The sin-sickness doctor

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‘It is by grace you have been saved, through faith ... it is the gift of God – not by works, so that no one can boast’ (Ephesians 2:8,9). Praise God for his mercy, his gift, his grace.

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Bible passage Matthew 9:9–13

The Calling of Matthew
 9 As Jesus went on from there, he saw a man named Matthew sitting at the tax collector’s booth. “Follow me,” he told him, and Matthew got up and followed him.

 10 While Jesus was having dinner at Matthew’s house, many tax collectors and sinners came and ate with him and his disciples. 11 When the Pharisees saw this, they asked his disciples, “Why does your teacher eat with tax collectors and sinners?”

 12 On hearing this, Jesus said, “It is not the healthy who need a doctor, but the sick. 13 But go and learn what this means: ‘I desire mercy, not sacrifice.’ For I have not come to call the righteous, but sinners.”

New International Version (NIV) Copyright © 1973, 1978, 1984 by International Bible Society

Audio Bible passage

The audio version of the passage is taken from the Contemporary English Version (CEV).

Explore the Bible

Human tribalism
The grace of God upsets our ways of thinking. From football to politics, national identity to church denominations, we define ourselves by difference. We divide people into ‘us’ and ‘them’.

The Pharisees aimed to live righteous lives, by keeping the Law and by distancing themselves from anything and anyone they considered unholy. Tax collectors like Matthew were unholy. They were the despised ‘them’ (v 10). Not only did they collaborate with the hated Roman regime but they had a reputation for fleecing their own people to line their pockets.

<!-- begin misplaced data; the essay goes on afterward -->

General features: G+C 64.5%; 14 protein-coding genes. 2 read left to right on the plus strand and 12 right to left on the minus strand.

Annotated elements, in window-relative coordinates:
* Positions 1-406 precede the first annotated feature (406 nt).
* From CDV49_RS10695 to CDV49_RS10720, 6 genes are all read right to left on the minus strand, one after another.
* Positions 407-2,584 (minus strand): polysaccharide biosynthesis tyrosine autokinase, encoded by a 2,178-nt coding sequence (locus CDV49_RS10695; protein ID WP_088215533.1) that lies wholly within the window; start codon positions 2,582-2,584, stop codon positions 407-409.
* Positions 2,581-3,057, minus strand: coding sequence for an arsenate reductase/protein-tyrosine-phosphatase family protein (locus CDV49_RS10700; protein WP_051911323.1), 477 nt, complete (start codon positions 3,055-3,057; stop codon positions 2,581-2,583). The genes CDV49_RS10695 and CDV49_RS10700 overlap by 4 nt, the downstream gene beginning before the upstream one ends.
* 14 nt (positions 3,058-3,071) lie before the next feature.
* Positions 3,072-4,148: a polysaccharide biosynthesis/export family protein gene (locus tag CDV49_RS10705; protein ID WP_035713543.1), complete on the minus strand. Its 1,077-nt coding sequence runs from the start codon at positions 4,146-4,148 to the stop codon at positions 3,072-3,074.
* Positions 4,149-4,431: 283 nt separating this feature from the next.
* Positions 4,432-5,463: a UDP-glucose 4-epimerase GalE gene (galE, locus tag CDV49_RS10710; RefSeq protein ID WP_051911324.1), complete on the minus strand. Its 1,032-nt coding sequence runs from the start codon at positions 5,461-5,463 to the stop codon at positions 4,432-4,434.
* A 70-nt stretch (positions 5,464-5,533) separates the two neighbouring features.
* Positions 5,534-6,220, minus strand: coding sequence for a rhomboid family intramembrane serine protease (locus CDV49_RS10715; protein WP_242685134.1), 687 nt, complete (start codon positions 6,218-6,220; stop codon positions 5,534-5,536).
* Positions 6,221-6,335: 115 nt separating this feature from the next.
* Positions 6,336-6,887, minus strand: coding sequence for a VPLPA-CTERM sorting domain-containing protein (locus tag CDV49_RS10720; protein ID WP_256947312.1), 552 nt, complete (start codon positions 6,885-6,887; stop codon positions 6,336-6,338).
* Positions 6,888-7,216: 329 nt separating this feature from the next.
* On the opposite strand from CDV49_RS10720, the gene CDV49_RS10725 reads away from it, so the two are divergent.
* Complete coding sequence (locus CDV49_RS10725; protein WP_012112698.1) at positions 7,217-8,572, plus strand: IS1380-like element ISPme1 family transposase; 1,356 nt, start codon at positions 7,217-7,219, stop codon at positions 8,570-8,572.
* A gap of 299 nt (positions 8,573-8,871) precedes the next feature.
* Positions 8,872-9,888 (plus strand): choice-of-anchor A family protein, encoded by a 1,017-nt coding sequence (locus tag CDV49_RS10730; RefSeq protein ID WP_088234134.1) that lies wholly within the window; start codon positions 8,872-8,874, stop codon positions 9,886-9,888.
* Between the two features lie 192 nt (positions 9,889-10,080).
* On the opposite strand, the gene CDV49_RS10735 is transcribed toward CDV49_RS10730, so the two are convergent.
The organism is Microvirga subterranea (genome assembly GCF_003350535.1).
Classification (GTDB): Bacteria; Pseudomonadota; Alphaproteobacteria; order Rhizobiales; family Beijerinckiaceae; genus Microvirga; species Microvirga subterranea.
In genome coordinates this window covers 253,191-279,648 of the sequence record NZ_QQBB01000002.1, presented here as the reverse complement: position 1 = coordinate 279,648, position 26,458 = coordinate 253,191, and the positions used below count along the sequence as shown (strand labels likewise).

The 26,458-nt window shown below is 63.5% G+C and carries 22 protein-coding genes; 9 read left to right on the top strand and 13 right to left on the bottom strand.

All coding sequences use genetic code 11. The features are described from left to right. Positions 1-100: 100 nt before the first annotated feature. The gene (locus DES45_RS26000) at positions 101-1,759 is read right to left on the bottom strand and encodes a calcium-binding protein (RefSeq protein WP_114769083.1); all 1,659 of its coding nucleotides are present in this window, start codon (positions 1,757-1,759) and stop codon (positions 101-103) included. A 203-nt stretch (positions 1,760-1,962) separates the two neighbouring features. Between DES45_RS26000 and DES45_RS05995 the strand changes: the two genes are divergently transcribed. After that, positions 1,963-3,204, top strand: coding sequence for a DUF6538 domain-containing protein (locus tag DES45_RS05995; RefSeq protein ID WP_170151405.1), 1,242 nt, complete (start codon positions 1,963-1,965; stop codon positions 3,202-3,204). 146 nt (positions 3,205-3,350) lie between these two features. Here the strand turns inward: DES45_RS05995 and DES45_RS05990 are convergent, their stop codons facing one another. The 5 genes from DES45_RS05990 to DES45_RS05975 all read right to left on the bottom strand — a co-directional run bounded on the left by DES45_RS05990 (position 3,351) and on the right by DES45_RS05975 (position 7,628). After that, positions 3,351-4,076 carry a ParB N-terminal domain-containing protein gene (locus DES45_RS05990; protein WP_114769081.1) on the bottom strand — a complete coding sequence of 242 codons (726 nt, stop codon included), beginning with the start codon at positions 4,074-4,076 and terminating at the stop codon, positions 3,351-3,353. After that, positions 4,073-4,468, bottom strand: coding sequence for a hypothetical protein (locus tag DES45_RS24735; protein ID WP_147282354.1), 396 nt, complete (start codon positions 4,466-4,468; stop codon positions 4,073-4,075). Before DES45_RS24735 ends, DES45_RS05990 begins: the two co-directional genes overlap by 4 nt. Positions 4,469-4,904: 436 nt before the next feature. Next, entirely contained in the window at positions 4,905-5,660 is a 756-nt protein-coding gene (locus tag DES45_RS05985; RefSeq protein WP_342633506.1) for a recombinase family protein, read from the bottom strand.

God's acceptance
Jesus doesn’t keep his distance from those the Pharisees would regard as scum (vs 9,10) because his role is to deal with and heal sin-sickness (v 12). When it comes to sin-sickness there is no ‘us’ and ‘them’ (see Romans 3:10).

Consider the groups of people who are despised in your country (loan sharks, paedophiles, drug dealers). How might Jesus want his followers today to show mercy to them (v 13)? How might we let them know that Jesus wants them in his kingdom?


Why not research Christian organisations that work in prisons or with ex-offenders in your area? Consider ways you might support them (through prayer, giving or volunteering); perhaps you could invite others in your fellowship to join you.

Penny Boshoff

Deeper Bible study

‘Jesus calls us! O’er the tumult / of our life’s wild restless sea, / day by day his sweet voice soundeth, / saying, “Christian, follow me”.’ (Cecil Frances Alexander, 1818–95)

Jesus’ powerful word has healed the man with leprosy, stilled the storm, freed the mentally enslaved and pronounced forgiveness. Now his word is effective in people’s hearts and wills, calling them into discipleship. No one could volunteer as Jesus’ disciple. Jesus rejected their offers (Matthew 8:19–22), calling only specifically chosen people to join his inner circle. We don’t know what qualifications Jesus wanted, but here he calls someone society rejected. It is difficult for us Bible translators to find a suitable word to replace ‘tax collector’ or ‘publican’, neither of which bear sufficiently negative connotations. In a pyramid business, they were underlings to those who purchased the right to gather taxes for the Romans, despised as unpatriotic, dishonest and unclean. ‘Collaborator’ might be the nearest modern equivalent. This was the Matthew whom Jesus called to join him.

The concept of a personal call poses problems for Christians. We are all called into relationship with God through faith in his Son – although someone like me, a Christian from childhood, no longer remembers it. My memory is simply growing to love the Jesus my parents loved. I once took part in a panel for a very difficult interview for an important Bible Society position. All six applicants felt strongly called. They were outstanding Christians. It was hard to tell five of them that they were unsuccessful. One had already made significant personal and family arrangements. Yet we all feel that certain people have been specifically called, particularly if their sphere of service is difficult. The truth we discern here is that, as in Jesus’ time, not everyone receives a clear call to a particular task but that most of us Christians, like the first Christians, respond to the call to love Jesus and then, despite our uncertainties, strive to follow him.